Interview: Zlatan Is Finding Purpose
We talk to the Nigerian musician about his rebrand, the new Omo Ologo EP and acting in Gangs of Lagos.
Since breaking out in the lower half of 2018 with a cache of singles that brought his sound and Zanku style into the Nigerian music mainstream, Zlatan Ibile has been near-unmissable. Year after year, the 28-year-old, born Omoniyi Temidayo Raphael, has continued to prove himself with hip-hop-adjacent songs that capture–and promote–the swag and energy of mainland Lagos across genres. It’s a task that Zlatan has taken to heart since his breakthrough.
“I always have to represent Ikorodu in everything I do because I’m from the streets,” he tells me during a phone call on the release day of his new EP, Omo Ologo. That new project is a summation of Zlatan’s thoughts on destiny, his path, and where he might be headed as he celebrates upward mobility. “I’m really glad to be here and I want to be here for a long time,” he says.
It’s been a little over five years since you exploded onto mainstream attention, how has life been and what lessons have you taken?
It’s been a crazy run for me. 2019 was the moment when things really started to happen after “Able God” in 2018. I was supposed to go on tour after 2019 but then COVID-19 hit and that was a tough time for me, because it was supposed to be a period to bring more blessings. That period made me concentrate on my digital platforms and pay attention to what my numbers were. Also, because of the type of music I make, I’ve had to deal with a lot of talk about the language being a barrier. There’s been criticism about many other things and there’ve been moments where I’ve had mental breakdowns, but I spoke to a therapist and got back to making my music. Basically, it’s been a journey for me these past six years. I’ve grown, I’ve learned a lot, and I’m still here thanks to all the hard work and consistency I put into the game.
Speaking of criticism, there’s been a lot of chatter about you falling off due to the type of music you make, how have you dealt with those?
I won’t lie, in the beginning, it got to me a lot. I used to block and delete such comments on my page but I got to a certain level where I realised that it was just a part of my job. There are people who say the same things about Drake, Burna Boy, or Davido. We all have critics and naysayers. For me, it got to a stage where I understood all of that and stopped blocking or deleting those types of comments. These days, I just block those comments out and concentrate on the people that appreciate my work.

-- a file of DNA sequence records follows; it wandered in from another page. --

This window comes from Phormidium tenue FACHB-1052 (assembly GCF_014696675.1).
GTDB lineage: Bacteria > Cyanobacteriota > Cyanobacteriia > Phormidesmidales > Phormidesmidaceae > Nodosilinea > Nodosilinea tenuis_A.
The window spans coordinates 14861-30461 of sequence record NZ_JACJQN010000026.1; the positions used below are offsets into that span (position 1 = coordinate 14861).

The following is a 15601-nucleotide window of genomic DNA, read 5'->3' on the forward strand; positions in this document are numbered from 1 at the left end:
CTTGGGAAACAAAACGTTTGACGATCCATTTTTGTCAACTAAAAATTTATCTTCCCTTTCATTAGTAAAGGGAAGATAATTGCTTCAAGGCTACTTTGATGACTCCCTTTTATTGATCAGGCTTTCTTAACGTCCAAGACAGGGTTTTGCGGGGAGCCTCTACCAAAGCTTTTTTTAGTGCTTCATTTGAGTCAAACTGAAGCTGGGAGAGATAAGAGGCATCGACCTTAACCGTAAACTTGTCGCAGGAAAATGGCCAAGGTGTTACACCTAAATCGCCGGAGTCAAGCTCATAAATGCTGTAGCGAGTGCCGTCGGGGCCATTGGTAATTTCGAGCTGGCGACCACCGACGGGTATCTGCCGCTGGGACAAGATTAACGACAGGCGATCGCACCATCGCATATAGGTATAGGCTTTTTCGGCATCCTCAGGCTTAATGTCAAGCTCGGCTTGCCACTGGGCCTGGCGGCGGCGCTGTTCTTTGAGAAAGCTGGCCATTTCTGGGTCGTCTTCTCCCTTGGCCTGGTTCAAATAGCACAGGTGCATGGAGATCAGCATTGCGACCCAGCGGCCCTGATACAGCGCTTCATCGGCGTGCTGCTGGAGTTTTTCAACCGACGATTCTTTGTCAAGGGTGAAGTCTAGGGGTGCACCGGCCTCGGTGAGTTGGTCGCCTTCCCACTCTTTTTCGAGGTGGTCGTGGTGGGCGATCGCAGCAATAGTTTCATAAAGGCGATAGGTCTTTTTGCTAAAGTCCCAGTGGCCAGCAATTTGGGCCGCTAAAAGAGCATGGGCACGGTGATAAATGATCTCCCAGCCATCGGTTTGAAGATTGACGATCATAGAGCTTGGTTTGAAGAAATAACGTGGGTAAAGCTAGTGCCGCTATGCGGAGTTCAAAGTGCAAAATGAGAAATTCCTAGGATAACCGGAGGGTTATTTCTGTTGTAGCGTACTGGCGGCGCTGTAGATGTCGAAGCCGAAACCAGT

Zlatan. Photo: 22.jumpstr
In terms of people appreciating you, you’ve switched your brand a little and people are interested in how you approach fatherhood, your style choices, and your positioning. What changed for you from the Zlatan of old?
I would say that the pressure that’s there when you’re trying to make a name for yourself was what people were seeing before. Now, that pressure has reduced. I used to be under a lot of pressure to not fall off but then I realised that God always came through for me. It’s not always easy but everything I want to achieve always comes through and the rebrand has just come naturally from that. Everything that people see me do now with regards to the rebrand has always been inside me but the way I came up–the ibile–was a crazy route. I had green hair, the way I dressed and all made people look at me like a razz person but I just wanted the attention so I could eventually show a different part of me. As I’ve grown older and I’ve become a father, I’m more concerned about what my son might find on YouTube about me. I want him to be able to listen to me when I correct him and it was time for me to change perceptions about myself.
It’s been two years since Resan, how do you think your music evolved?